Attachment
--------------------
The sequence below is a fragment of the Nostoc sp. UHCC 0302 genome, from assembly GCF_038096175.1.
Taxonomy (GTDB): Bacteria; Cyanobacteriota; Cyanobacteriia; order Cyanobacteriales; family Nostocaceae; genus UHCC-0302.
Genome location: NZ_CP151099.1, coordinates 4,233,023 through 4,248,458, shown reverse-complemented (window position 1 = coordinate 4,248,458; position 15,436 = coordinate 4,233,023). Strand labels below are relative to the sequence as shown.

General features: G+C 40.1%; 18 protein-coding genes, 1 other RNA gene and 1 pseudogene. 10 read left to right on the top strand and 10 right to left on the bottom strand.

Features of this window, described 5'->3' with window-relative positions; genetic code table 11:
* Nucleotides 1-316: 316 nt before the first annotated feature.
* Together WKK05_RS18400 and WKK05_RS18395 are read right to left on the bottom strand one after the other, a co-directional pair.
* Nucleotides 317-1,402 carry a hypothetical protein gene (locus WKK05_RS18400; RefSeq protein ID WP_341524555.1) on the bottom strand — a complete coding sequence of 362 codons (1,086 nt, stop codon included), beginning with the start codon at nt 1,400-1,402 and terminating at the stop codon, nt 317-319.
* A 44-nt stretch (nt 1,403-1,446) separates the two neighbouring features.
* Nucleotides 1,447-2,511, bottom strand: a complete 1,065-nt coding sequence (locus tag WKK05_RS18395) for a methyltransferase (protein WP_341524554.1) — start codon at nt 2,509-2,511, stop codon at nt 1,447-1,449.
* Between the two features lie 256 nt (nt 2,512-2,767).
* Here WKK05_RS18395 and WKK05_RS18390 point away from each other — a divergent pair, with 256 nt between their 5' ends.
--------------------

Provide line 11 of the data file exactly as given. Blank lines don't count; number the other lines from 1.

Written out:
* Between the two features lie 256 nt (nt 2,512-2,767).